Pink Preppytini

This week was the kind of week where a cocktail at 2 o’ clock in the afternoon on Friday didn’t seem out of place.  After seven of us had our fill of the Indian buffet for lunch two of my girlfriends and I came back to my apartment for a drink, and to wind down after another week in the ivory tower.  Having been so enamored with the Hendrick’s gin that I bought a couple of weeks ago, I ventured back to the liquor store to try out yet another unusual gin–this time Old Tom Gin, produced by Ransom, a distillery based in Oregon that apparently makes a few small batch liquors.  But before we could uncork the Old Tom we had to make our way through my recent gin buying history, starting with Hendrick’s martinis (this time served in proper martini glasses, purchased today at the Goodwill for 50¢ a glass) and then making our way to the Old Tom only after a detour through some Beefeater.

After enjoying our cucumber infused cocktails we decided to experiment a little.  I found a recipe on Epicurious called Pink Rose, originally from House & Garden, circa 1973, that piqued our interest, and, most importantly, that we happened to have all of the ingredients to make.  However, the first obstacle to making it was convincing our friend Beth to drink a cocktail with raw egg white in it–not an uncommon ingredient for a 60’s or 70’s era drink.  Incidentally, the instructions for the drink warn that if you have “a problem with eggs in your region” you shouldn’t make the drink.  Why, I wondered, couldn’t you just omit the egg white?  Since I am not aware of a problem with eggs in New Haven, and Emilie and I successfully persuaded Beth that the alcohol would surely kill anything harmful in the whites, we went ahead–with a few modifications.

The result was not disappointing.  In fact, we would have had a second but we polished off the last of the dry gin in the process of making them, and I didn’t think either the Hendrick’s or the Old Tom was the right flavor to pair with the grenadine and cream of our new concoction.  As the three of us sipped our Pepto-Bismol colored cocktails we reminisced about Creamsicles, whose flavor our martinis closely imitated, and 1980’s middle-class fashion, whose quintessential preppy pink was the exact color of our drinks.  We unanimously agreed that a mint leaf would have been the perfect complement to the pink, in true Izod fashion (remember the pink polo with the green aligator?).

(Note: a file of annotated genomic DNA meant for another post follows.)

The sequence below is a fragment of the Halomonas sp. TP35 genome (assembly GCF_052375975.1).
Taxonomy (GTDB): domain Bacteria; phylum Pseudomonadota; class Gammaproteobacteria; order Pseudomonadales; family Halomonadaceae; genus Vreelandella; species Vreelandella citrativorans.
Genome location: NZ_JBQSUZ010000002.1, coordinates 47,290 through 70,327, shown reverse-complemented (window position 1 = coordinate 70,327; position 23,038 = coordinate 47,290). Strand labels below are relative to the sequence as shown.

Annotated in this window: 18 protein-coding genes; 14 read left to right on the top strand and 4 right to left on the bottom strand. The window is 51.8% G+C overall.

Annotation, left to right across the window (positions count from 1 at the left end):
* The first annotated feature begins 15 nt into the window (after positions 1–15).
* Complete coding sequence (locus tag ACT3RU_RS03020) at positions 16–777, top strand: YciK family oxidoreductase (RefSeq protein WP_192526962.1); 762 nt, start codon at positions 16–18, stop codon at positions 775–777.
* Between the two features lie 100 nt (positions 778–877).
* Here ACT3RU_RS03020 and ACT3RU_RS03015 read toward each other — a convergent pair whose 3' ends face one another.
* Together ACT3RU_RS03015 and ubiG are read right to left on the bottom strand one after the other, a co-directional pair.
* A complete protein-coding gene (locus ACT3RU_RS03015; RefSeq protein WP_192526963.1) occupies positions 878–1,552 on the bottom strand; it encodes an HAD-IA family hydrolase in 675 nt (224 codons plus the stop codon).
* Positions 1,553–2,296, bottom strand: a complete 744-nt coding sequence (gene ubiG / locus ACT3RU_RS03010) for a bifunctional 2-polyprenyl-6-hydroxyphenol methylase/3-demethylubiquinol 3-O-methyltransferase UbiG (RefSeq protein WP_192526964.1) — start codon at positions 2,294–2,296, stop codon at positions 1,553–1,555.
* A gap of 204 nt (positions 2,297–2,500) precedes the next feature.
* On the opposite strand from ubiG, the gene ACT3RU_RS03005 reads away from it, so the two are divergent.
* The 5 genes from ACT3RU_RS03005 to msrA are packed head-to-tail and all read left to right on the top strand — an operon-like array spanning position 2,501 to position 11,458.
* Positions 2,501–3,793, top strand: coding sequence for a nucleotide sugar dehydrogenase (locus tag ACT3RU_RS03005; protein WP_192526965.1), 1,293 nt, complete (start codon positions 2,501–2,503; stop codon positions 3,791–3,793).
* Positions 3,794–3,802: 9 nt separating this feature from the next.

Our happy hour, which stretched from two until nearly 8 o’ clock, but which only included three beverages, was the perfect end to a week in which I woke up each day at 5AM and didn’t stop until I collapsed into bed shortly before 11PM each night (where on several nights I lamented my lack of earplugs and my general state of grad-student-ness as I had to fall asleep against the backdrop of my downstairs neighbor screaming on the telephone into the wee hours, but that’s another rant).  What follows is the recipe for the cocktail Emilie, Beth, and I have dubbed the Pink Preppytini, and which, despite the raw egg, is far too pink for Rocky to have imbibed.  I recommend serving it with the most irreverent company you can find, but friends who, in the end, are still able to advise you not to post things on your blog that you wouldn’t want your seminary professor to read (thanks, Beth!).  Wise advice after you’ve had a couple of cocktails.

Ingredients:

2 ounces of dry gin

1 tablespoon grenadine

1 tablespoon lemon juice, freshly squeezed

1 tablespoon of heavy cream

1 egg white (use 1/4 cup pasteurized egg white if you’re worried about the raw egg, or try omitting altogether and see if you like it)

lemon rind, mint leaf, or maybe a maraschino cherry for garnish

Pour all the ingredients in a shaker filled with ice and shake vigorously for a few seconds.  Carefully remove the lid (ours kind of exploded when I took it off too abruptly), and divide between two chilled martini glasses. Garnish and serve.

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One thought on “Pink Preppytini

  1. The Preppytini was what the 80s “Preppy Handbook” would call awesome. However, the especially special beverage of the evening was the Tom Collins rechristened the John Collins after our beloved Old Testament teacher — garnished with an ancient scroll in the form of a lemon rind. Divine.

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